WELL, that was some interview.
Not since Frost broke Nixon, 60 Minutes saved the Clintons’ marriage, Martin ‘Bashir’d’ Diana or Oprah asked Wacko Jacko if he was a virgin, has a television interview been as ‘eagerly anticipated’ as Sunday night’s showdown, well, showboat, between the Duke and Duchess of Sussex and, well, anyone who thinks the House of Windsor is any more relevant these days than the House of Fraser.
Looking to break her personal best and all-time world record for the most-watched gogglebox powwow (her 1993 sit-down with Jackson on ABC netted a tasty 90 million+ viewers), Oprah played a blinder by delivering the coup de main during a consummate display of tag-team passive aggression. Alternately slipping through the ropes of this one-sided, two-hour contest (Winfrey was a ‘#Megharry’ wedding guest in 2018, so she ain’t no Torquemada) with a demure, kimono-wearing, visibly pregnant Meghan, for many, this CBS ‘special’ was often anything but special, given the meandering, mellifluous and often munificent pitch and tone of the affair. But this spectacle wasn’t about knockout punches or killer blows; this was an efficient, expedient and most of all professional takedown of British aristocratic amateurism, which is why the Windsors never had a chance.
When it comes to getting up close and personal with her subjects, or targets, in the case of the Windsors, Oprah’s a ninja. She gets the scoops, one because she’s Oprah, and two because she gives people what they want, namely dirt, albeit gift-wrapped with patchouli and scented candles.
She’s thus disarming, especially now that she’s taken on an even more materteral stature. From the get-go, I could tell Oprah’s soft shoe shuffle was an even bigger act than Meghan’s. As they sliced and diced Charles, William and Kate, Oprah played Yoda to Meghan’s Jedi knight. Together, they made for a formidable duo. Put them in a room with Kamala Harris and it’s game over for the long faltering ‘special relationship’ as these sisters aren’t just ‘doing it for themselves’ – they’ve got their eyes on a far bigger prize.
No blowhard, toadying, bourgeois interviewer of the John Humphreys, Andrew Neil or Piers Morgan genus could’ve either landed an interview of this magnitude or delivered the goodies in the way Oprah has. For one, she got the job done because she’s far less interested in the sound of her voice – and parroting some party or establishment line. She’s infinitely more interested in giving her subjects a false enough sense of security that they’ll spill the beans, and thus deliver two or three headline-grabbing zingers.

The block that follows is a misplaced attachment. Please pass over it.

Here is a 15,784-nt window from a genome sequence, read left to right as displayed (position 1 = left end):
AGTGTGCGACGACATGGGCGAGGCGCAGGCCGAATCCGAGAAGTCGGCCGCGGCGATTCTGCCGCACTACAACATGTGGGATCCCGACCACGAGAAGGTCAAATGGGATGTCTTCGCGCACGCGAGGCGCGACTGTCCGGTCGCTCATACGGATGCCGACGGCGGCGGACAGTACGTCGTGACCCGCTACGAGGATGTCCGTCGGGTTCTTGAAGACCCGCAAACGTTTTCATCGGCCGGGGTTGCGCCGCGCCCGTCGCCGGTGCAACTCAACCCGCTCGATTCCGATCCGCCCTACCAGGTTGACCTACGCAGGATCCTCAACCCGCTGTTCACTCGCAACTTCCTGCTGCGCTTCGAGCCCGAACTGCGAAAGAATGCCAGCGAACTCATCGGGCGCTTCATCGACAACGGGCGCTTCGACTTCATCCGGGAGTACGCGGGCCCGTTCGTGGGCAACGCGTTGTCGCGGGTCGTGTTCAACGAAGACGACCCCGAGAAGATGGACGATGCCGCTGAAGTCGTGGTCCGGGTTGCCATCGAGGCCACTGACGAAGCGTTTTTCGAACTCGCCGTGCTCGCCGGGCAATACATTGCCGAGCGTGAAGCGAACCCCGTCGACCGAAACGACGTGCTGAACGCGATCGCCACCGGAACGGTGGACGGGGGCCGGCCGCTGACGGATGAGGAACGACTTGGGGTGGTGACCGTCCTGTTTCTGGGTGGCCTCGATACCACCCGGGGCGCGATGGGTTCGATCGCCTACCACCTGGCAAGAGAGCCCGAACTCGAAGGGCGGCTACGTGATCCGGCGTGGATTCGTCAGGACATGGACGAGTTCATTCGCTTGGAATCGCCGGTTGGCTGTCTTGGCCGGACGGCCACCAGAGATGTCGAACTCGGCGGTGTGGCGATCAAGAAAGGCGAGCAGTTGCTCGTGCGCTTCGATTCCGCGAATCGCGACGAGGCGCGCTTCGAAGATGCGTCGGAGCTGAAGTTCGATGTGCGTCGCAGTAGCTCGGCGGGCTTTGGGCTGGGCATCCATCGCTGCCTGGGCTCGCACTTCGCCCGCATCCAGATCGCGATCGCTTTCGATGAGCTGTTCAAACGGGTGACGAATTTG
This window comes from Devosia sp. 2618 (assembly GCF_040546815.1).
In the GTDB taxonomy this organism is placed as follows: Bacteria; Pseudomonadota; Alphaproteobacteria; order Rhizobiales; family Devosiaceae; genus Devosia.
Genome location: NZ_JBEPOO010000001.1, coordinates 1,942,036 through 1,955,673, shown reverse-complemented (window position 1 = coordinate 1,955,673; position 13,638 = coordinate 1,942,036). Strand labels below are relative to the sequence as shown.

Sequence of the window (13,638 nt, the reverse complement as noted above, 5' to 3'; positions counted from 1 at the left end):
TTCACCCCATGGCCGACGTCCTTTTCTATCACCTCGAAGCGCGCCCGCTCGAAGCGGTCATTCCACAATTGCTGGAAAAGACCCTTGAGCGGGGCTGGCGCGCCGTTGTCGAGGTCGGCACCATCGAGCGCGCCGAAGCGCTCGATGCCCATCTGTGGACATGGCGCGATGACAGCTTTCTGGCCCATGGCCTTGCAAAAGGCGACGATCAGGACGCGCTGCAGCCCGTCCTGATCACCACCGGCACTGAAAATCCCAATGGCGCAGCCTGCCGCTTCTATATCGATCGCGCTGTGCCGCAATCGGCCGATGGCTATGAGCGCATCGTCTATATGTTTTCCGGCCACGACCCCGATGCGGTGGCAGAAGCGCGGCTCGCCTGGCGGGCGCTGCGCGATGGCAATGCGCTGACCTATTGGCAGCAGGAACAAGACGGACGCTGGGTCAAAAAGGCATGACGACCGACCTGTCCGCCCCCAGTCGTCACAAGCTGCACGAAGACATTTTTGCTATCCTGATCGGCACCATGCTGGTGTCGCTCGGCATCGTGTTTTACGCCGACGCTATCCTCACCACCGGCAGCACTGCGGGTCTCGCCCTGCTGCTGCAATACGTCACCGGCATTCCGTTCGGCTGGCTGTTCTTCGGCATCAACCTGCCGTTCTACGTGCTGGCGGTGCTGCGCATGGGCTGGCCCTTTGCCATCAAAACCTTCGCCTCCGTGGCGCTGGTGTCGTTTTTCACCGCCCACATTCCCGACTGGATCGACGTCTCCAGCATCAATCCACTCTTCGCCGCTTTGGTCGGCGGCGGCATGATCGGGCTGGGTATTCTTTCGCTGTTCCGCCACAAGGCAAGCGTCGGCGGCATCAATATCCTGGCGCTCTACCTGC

Oprah doesn’t waste her time with endless streams of technocratic, pretentious or political nonsense or battle with subjects over answers they don’t want to give or seek information that’s irrelevant to the bigger picture. As this set-piece or ‘set-up’ interview demonstrates, the bigger picture was a carefully orchestrated takedown of the Windsors designed to give ‘The Firm’ the beating so many believe they richly deserve for their contemptuous treatment of the Sussexes.
Most likely filmed in the luxurious garden of, according to the Daily Mirror, “the sprawling California mansion of CBS journalist and Winfrey’s close friend, Gayle King,” the pre-recorded interview (that’s always a giveaway that the fix is in) had Meghan and Oprah figuratively high-fiving each other with every calculated blow until the moment of truth came.
It wasn’t the dutiful ‘Waity Katie’ making Meghan cry over some tittle-tattle, the admission that Harry and Megs married in secret in their “backyard” three days before their much-hyped Windsor Castle nuptials, or even that Meghan had contemplated suicide due to the pressure she’d been put under and the subsequent lack of support from The Firm (apparently, she even had to consult Google on how to sing the UK national anthem).
No, it was the startling but not shocking revelation that far from viewing Meghan and her son-to-be Archie as a diversity slam dunk, and thus an indication that maybe, just maybe, the House of Windsor could be crawling into the 21st century by welcoming her with open arms, it was in fact the institutionally racist organisation we knew it to be: Buckingham Palace let it be known to Meghan and Harry that it had “concerns and conversations about how dark [Archie’s] skin might be.”
Cue a slacked-jawed Oprah; followed by a cut to a resigned Meghan; cut to yet another interminable ad break. Not even Suits could’ve dropped a cliff-hanger like this.